Guy Maddin

Guy Maddin makes movies unlike any others. His signature style draws on the look and feel of silent films, and his stories trace their roots back to the cinema of German Expressionism, campy horror, and the avant-garde. Since May 9, he's been touring the country presenting his new Brand Upon The Brain! in an unusual live setting: While the film flickers onscreen, a narrator will read live while musicians and Foley artists create the soundtrack in real-time. (For a schedule of performances, visit the film's official site.)

The A.V. Club: How did the idea arise to present the film live?

Guy Maddin: It's something I'd always kind of daydreamt about, and I suddenly found myself working with this crazy, quixotic, utopian, visionary not-for-profit film studio that would not accept screenplays but would rather invite filmmakers with a green light already flashing. I had to shoot in a month's time, basically, which meant I didn't have time to write dialogue. And then I didn't have time to make anything up either, so I decided to cannibalize my childhood. This is as good a time as any to make a childhood recollection movie. I've long believed that anybody who is in the act of remembering childhood is a poet, because you're thinking back on times when you were making false models of the universe. Everything is kind of irrational and poetic then.

AVC: What does silent film serve better than sound films?

GM: Fairytale. All stories are more or less fairytales, and removing speech makes everything more universal. It makes specific characters stand in for everybody, so actions take on fairytale significance. And the writing has to be pared down to represent people as types, too. Certain types of allegorical horror films are better as silent films, because talking and screaming and all that extraneous stuff just kind of gets in the way. I really like Lon Chaney films, those great human-disfigurement allegories where external injuries stand in for psychological injuries. Because silent films are so aggressively artificial, they're not trying to fool anyone that they're representing real life as it really is. They're bedtime stories, and that's something wonderful.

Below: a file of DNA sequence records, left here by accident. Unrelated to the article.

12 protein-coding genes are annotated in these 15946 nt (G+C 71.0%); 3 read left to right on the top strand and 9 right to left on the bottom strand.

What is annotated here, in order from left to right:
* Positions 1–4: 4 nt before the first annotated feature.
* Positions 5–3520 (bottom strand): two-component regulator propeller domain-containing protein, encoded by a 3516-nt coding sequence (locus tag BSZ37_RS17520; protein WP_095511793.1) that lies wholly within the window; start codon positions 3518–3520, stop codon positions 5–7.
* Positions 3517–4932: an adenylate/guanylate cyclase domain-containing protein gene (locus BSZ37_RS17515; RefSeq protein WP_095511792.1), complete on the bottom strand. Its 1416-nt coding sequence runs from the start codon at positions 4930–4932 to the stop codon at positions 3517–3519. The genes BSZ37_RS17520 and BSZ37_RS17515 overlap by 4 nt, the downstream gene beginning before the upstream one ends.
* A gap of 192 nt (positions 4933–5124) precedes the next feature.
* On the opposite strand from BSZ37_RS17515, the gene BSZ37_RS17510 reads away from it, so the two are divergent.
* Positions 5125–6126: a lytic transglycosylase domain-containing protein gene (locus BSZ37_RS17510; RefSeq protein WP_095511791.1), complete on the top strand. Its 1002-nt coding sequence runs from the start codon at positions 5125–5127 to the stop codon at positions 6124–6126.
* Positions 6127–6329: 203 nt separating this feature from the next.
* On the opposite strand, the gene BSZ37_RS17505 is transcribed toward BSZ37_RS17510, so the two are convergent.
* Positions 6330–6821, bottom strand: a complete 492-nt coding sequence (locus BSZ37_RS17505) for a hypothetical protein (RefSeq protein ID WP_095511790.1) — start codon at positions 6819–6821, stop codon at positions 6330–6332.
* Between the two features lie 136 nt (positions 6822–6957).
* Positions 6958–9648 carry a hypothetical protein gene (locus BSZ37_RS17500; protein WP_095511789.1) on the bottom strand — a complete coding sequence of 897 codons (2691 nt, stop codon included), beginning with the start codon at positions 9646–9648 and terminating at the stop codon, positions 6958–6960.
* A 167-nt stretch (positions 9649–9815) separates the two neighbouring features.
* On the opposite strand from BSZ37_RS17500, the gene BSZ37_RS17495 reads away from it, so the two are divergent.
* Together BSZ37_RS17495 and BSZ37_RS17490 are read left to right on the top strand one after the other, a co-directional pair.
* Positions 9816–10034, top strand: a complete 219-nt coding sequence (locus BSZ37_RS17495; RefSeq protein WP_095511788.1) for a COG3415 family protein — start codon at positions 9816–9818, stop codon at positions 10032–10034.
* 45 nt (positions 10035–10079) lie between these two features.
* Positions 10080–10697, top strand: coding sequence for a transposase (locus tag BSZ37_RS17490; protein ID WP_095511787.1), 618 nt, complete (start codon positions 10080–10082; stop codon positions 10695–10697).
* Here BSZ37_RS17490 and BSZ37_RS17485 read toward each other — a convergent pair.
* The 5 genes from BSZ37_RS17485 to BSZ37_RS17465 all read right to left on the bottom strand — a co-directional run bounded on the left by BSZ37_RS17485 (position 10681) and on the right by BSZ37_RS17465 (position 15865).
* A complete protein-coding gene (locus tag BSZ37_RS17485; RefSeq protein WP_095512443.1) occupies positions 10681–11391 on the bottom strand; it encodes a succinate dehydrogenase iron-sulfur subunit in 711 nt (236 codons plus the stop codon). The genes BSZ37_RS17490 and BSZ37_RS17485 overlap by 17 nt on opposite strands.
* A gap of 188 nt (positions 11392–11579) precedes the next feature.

AVC: None of your films are especially realistic.

GM: If you sit in on a film class with students, their big complaint is "That's not like real life." They don't realize that they don't really want to watch real life. They don't want to sit and watch a security camera. There's a strong gravity in all of us as viewers—even in myself now and then—to want to see real life depicted. But you're looking for it in the wrong places. It's in little allegories, in something removed.

AVC: Was the live-presentation idea part of this movie from the beginning?

GM: When I started asking for certain things, I couldn't believe how good the arrangement was. They kept saying "Yes, of course." So I started thinking out loud—passive-aggressively hoping that people would hear me. At one point I asked them for something I'd always wanted: live musical accompaniment while shooting. Old Hollywood movies [circa the 1910s] used to have a pianist and a violinist playing mood music to help actors get into the mood. We went through two organists. The first guy actually made a deathbed promise to his mother that he would not play live music for movies with nudity in them, so he had to bow out.